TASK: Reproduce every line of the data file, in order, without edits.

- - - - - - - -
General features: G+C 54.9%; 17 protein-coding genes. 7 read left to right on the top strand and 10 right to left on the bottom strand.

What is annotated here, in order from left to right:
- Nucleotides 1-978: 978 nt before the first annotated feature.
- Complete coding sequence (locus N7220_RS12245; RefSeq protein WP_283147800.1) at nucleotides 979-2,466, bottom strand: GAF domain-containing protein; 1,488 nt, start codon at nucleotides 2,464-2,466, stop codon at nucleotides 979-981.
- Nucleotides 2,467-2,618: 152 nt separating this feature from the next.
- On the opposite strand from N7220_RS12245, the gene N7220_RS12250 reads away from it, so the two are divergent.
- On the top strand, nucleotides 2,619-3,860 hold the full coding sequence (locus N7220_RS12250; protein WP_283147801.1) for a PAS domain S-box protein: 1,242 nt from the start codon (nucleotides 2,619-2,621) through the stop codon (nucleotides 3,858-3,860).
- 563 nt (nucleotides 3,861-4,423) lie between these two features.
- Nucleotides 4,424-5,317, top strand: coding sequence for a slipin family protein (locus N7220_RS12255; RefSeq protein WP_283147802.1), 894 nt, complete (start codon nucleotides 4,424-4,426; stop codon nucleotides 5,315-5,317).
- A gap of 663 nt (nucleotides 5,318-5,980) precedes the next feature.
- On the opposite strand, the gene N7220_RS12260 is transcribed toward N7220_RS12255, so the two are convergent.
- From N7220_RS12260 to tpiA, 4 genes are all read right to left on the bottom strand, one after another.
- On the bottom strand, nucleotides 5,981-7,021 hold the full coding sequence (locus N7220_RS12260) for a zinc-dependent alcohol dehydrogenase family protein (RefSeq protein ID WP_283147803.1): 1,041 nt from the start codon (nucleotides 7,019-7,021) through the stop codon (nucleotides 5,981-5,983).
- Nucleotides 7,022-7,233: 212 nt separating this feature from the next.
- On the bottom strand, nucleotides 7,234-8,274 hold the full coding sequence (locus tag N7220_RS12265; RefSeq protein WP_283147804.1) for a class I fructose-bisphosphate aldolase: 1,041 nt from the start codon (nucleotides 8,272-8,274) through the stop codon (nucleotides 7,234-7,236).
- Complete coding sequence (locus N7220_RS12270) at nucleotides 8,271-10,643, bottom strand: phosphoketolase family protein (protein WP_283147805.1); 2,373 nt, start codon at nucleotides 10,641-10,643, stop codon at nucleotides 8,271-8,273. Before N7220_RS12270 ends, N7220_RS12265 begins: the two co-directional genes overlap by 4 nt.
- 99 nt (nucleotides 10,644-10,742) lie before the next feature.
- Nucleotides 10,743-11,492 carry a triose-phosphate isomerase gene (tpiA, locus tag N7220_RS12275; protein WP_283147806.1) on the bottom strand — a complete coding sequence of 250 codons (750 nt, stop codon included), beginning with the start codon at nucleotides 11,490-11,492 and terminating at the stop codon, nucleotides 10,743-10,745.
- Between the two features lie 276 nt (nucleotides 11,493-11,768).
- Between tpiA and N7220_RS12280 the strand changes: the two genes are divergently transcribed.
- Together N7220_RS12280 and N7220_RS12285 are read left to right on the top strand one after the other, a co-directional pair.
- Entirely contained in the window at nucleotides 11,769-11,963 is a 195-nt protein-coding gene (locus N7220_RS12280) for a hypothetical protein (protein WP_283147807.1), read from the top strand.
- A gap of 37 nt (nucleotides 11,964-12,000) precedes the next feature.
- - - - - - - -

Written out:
General features: G+C 54.9%; 17 protein-coding genes. 7 read left to right on the top strand and 10 right to left on the bottom strand.

What is annotated here, in order from left to right:
- Nucleotides 1-978: 978 nt before the first annotated feature.
- Complete coding sequence (locus N7220_RS12245; RefSeq protein WP_283147800.1) at nucleotides 979-2,466, bottom strand: GAF domain-containing protein; 1,488 nt, start codon at nucleotides 2,464-2,466, stop codon at nucleotides 979-981.
- Nucleotides 2,467-2,618: 152 nt separating this feature from the next.
- On the opposite strand from N7220_RS12245, the gene N7220_RS12250 reads away from it, so the two are divergent.
- On the top strand, nucleotides 2,619-3,860 hold the full coding sequence (locus N7220_RS12250; protein WP_283147801.1) for a PAS domain S-box protein: 1,242 nt from the start codon (nucleotides 2,619-2,621) through the stop codon (nucleotides 3,858-3,860).
- 563 nt (nucleotides 3,861-4,423) lie between these two features.
- Nucleotides 4,424-5,317, top strand: coding sequence for a slipin family protein (locus N7220_RS12255; RefSeq protein WP_283147802.1), 894 nt, complete (start codon nucleotides 4,424-4,426; stop codon nucleotides 5,315-5,317).
- A gap of 663 nt (nucleotides 5,318-5,980) precedes the next feature.
- On the opposite strand, the gene N7220_RS12260 is transcribed toward N7220_RS12255, so the two are convergent.
- From N7220_RS12260 to tpiA, 4 genes are all read right to left on the bottom strand, one after another.
- On the bottom strand, nucleotides 5,981-7,021 hold the full coding sequence (locus N7220_RS12260) for a zinc-dependent alcohol dehydrogenase family protein (RefSeq protein ID WP_283147803.1): 1,041 nt from the start codon (nucleotides 7,019-7,021) through the stop codon (nucleotides 5,981-5,983).
- Nucleotides 7,022-7,233: 212 nt separating this feature from the next.
- On the bottom strand, nucleotides 7,234-8,274 hold the full coding sequence (locus tag N7220_RS12265; RefSeq protein WP_283147804.1) for a class I fructose-bisphosphate aldolase: 1,041 nt from the start codon (nucleotides 8,272-8,274) through the stop codon (nucleotides 7,234-7,236).
- Complete coding sequence (locus N7220_RS12270) at nucleotides 8,271-10,643, bottom strand: phosphoketolase family protein (protein WP_283147805.1); 2,373 nt, start codon at nucleotides 10,641-10,643, stop codon at nucleotides 8,271-8,273. Before N7220_RS12270 ends, N7220_RS12265 begins: the two co-directional genes overlap by 4 nt.
- 99 nt (nucleotides 10,644-10,742) lie before the next feature.
- Nucleotides 10,743-11,492 carry a triose-phosphate isomerase gene (tpiA, locus tag N7220_RS12275; protein WP_283147806.1) on the bottom strand — a complete coding sequence of 250 codons (750 nt, stop codon included), beginning with the start codon at nucleotides 11,490-11,492 and terminating at the stop codon, nucleotides 10,743-10,745.
- Between the two features lie 276 nt (nucleotides 11,493-11,768).
- Between tpiA and N7220_RS12280 the strand changes: the two genes are divergently transcribed.
- Together N7220_RS12280 and N7220_RS12285 are read left to right on the top strand one after the other, a co-directional pair.
- Entirely contained in the window at nucleotides 11,769-11,963 is a 195-nt protein-coding gene (locus N7220_RS12280) for a hypothetical protein (protein WP_283147807.1), read from the top strand.
- A gap of 37 nt (nucleotides 11,964-12,000) precedes the next feature.